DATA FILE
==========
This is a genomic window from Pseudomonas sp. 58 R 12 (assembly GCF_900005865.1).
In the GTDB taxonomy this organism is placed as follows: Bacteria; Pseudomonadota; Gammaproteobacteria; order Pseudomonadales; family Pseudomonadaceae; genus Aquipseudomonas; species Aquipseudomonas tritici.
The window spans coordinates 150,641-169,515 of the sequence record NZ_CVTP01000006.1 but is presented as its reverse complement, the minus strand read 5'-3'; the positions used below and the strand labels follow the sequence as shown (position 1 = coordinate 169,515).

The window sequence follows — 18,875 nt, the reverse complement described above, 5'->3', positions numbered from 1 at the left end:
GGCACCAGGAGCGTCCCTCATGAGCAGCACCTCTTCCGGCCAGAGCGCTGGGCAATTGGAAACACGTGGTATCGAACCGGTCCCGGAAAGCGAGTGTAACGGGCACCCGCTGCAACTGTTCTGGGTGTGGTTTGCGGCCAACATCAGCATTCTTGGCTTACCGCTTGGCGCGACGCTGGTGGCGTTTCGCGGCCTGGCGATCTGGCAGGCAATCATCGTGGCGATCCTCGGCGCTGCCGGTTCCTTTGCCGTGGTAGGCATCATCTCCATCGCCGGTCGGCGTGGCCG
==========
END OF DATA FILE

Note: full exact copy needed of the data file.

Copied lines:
This is a genomic window from Pseudomonas sp. 58 R 12 (assembly GCF_900005865.1).
In the GTDB taxonomy this organism is placed as follows: Bacteria; Pseudomonadota; Gammaproteobacteria; order Pseudomonadales; family Pseudomonadaceae; genus Aquipseudomonas; species Aquipseudomonas tritici.
The window spans coordinates 150,641-169,515 of the sequence record NZ_CVTP01000006.1 but is presented as its reverse complement, the minus strand read 5'-3'; the positions used below and the strand labels follow the sequence as shown (position 1 = coordinate 169,515).

The window sequence follows — 18,875 nt, the reverse complement described above, 5'->3', positions numbered from 1 at the left end:
GGCACCAGGAGCGTCCCTCATGAGCAGCACCTCTTCCGGCCAGAGCGCTGGGCAATTGGAAACACGTGGTATCGAACCGGTCCCGGAAAGCGAGTGTAACGGGCACCCGCTGCAACTGTTCTGGGTGTGGTTTGCGGCCAACATCAGCATTCTTGGCTTACCGCTTGGCGCGACGCTGGTGGCGTTTCGCGGCCTGGCGATCTGGCAGGCAATCATCGTGGCGATCCTCGGCGCTGCCGGTTCCTTTGCCGTGGTAGGCATCATCTCCATCGCCGGTCGGCGTGGCCG